I am not as happy with the Inner Sense view as some of my remarks may have sounded.  In particular, it runs into trouble over a certain kind of false positive (Neander (1998), Lycan (1998)), to which problem I believe Dretske’s theory is immune.  His view may have other advantages over mine as well.  The moral is that introspection will not be well understood any time soon.


1  For one thing. I doubt that many people ever have such beliefs as specified in clause (c), much less justified ones--that, in the present case, an object’s being blue counterfactually depends on one’s own experience’s being a certain way.  One can see the point of the counterfactuals in the ordinary examples: We are able to d-hear Arafat through the radio because the announcer’s saying what she does is a reliable auditory sign of Arafat’s having said what he did.  But a blue object’s being blue is not a sign, reliable or unreliable, of one’s experience’s being of blue.

2  It is no big secret that Dretske himself is a Reliabilist; see particularly Dretske (1981).

3  There are other versions:  The simple argument that if content is determined by external environmental factors such as a complicated causal-historical chain, then in order for you to know your own content, you would have to know the details of the causal-historical chain; the even simpler argument that you cannot introspectively know anything that is constituted by anything outside your own head.

4  Cf. Bernecker (1996).  A further distinction is needed as well.  Bar-On and Long (this volume) emphasize that in addition to authority regarding content vs. authority regarding attitude, there is also the different question of authority regarding the subject:  How do I know that it is I who am doing the thinking and experiencing?

5  Bernecker (1996) argues ingeniously that it is not.

6  It occurs to me that he might do this by appeal to his notion of hyperdyperintensionality as revealed through contrastive stress (Dretske (1972)).

7  If you are tempted to think that that is not what I thought I believed, then you must admit that I am fallible, indeed wrong, in what I think I thought I believed.

8  It has been complained that the Burge-Heil approach simply assumes a Reliabilist theory of epistemic justification.  But to raise that complaint against Dretske would be churlish.

9  Gibbons (1996) offers an ingenious Reliabilist reply to Boghossian, but it is elaborate and tricky.

10  The assumption is unfounded in any case, because it is not generally true that in order to know that P, one must know the metaphysical truth-maker of the fact that P.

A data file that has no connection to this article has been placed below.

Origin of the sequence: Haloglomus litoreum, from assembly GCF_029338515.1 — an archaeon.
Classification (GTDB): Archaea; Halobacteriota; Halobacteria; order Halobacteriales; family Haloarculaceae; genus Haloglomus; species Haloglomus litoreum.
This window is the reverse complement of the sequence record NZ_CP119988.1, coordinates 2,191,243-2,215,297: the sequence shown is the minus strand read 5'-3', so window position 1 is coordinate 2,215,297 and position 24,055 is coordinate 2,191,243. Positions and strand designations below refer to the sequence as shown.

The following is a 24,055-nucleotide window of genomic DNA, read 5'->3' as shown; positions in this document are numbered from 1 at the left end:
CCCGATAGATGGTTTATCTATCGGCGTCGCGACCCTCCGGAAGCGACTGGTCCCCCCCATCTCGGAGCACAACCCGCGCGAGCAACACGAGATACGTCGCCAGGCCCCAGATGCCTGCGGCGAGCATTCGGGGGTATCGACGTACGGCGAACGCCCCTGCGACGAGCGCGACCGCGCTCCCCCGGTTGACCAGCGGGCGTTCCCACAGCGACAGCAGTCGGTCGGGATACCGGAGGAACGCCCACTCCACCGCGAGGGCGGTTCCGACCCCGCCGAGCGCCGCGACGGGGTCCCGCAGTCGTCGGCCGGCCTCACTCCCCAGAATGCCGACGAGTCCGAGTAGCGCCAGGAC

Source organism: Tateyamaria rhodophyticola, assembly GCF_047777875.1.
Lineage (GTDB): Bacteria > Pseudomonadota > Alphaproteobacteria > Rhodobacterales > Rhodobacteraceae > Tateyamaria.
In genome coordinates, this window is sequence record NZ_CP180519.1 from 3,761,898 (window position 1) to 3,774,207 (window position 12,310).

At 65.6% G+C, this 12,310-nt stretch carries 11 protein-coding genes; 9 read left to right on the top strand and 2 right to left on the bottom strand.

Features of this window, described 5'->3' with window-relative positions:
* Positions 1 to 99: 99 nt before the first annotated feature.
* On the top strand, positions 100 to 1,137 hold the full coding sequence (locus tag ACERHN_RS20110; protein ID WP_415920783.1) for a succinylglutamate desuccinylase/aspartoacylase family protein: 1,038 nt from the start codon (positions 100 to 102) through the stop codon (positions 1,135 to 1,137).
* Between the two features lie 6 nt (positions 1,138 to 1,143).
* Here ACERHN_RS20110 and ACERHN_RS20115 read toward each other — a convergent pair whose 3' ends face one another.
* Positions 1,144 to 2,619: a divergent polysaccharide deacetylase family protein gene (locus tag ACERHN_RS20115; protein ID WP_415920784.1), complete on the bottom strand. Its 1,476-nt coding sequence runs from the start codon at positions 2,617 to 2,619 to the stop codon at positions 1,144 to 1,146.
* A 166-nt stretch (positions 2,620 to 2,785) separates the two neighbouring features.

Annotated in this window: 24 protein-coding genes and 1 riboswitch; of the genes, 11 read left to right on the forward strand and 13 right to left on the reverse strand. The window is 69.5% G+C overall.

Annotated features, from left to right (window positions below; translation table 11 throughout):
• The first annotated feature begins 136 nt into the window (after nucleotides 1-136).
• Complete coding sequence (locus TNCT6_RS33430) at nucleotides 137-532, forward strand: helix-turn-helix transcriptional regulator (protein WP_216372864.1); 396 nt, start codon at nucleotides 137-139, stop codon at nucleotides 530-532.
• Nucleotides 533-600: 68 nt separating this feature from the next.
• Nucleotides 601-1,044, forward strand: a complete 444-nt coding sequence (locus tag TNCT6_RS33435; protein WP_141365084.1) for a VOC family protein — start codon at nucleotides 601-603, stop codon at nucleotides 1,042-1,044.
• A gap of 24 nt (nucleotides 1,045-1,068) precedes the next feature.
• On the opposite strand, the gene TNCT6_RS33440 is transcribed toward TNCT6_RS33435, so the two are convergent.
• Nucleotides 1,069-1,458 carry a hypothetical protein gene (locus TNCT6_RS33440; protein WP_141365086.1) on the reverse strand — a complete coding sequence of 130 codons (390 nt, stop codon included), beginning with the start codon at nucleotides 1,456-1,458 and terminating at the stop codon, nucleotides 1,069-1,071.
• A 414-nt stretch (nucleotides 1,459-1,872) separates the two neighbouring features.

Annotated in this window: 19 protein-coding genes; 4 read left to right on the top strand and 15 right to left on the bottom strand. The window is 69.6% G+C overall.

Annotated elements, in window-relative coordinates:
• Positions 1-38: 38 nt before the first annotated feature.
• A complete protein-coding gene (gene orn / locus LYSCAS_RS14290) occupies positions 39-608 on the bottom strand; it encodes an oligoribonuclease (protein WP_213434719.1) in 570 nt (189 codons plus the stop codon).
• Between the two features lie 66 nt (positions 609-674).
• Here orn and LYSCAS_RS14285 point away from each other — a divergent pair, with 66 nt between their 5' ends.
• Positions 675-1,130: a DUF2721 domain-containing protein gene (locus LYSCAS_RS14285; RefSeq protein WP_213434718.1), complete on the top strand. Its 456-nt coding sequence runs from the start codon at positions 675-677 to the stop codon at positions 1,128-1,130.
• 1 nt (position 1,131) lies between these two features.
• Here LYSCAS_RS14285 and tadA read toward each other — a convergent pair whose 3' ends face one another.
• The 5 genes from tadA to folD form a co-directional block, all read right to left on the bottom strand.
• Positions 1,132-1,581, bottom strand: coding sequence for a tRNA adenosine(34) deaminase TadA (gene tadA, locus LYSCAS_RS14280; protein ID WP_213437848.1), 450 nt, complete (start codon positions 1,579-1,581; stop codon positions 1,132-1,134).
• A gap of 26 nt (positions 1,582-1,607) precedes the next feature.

11  Based on the theory of justification defended in Lycan (1988).

12  A similar suggestion is made by Carruthers (2000).

13  Defended by Harman (1990).  For an excellent review and elaborated defense, see Tye (forthcoming 2002).

14  If in these cases I am not introspecting the intentional content of my experience, what aspect of the experience am I introspecting?  For example, what constitutes the difference between the tactile presentation of squareness and the visual presentation of the same property-instance?  My answer (Lycan (1996)) is that they are distinguished functionally, both by the architectures of the respective sense modalities and by the functions of those modalities themselves.
    Goldman (1993) raises the skeptical question of how one might introspect a property that is at bottom a functional property.  Functional properties are relational properties, and involve as relata objects in the external world as well as the subject’s physical behavior; but surely introspection can reveal only what is in the head.  For replies to this, see Armstrong (1993), Rey (1993), and Lycan (in press).

15  “From time to time, she winced slightly as she moved in front of the jury to the easel and back to a stool.  For the most part, she was so involved in her intricately constructed argument that she didn’t feel the pain” (Ann Rule, A Rose for Her Grave and Other True Cases [New York: Pocket Books, 1993], p. 335).  For another example, see Lycan (1996, p. 164, n. 6).
Rosenthal (1991) offers a nice defense of unfelt pain.  See also Palmer (1975) and Nelkin (1989).

16  Since in this paper Dretske agrees to reserve the word “pain” for conscious pains and coins “protopain” for the kind that can be unfelt, he seems to take the conservative side of the dialect difference.  We may think this might be only for rhetorical purposes, but it is not; read on.